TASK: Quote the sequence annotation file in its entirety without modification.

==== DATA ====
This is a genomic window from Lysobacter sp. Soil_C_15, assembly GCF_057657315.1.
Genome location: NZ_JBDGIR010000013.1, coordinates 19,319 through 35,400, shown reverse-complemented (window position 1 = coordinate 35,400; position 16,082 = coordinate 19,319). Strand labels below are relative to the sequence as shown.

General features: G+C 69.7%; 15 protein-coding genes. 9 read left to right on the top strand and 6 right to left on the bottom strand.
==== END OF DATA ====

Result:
This is a genomic window from Lysobacter sp. Soil_C_15, assembly GCF_057657315.1.
Genome location: NZ_JBDGIR010000013.1, coordinates 19,319 through 35,400, shown reverse-complemented (window position 1 = coordinate 35,400; position 16,082 = coordinate 19,319). Strand labels below are relative to the sequence as shown.

General features: G+C 69.7%; 15 protein-coding genes. 9 read left to right on the top strand and 6 right to left on the bottom strand.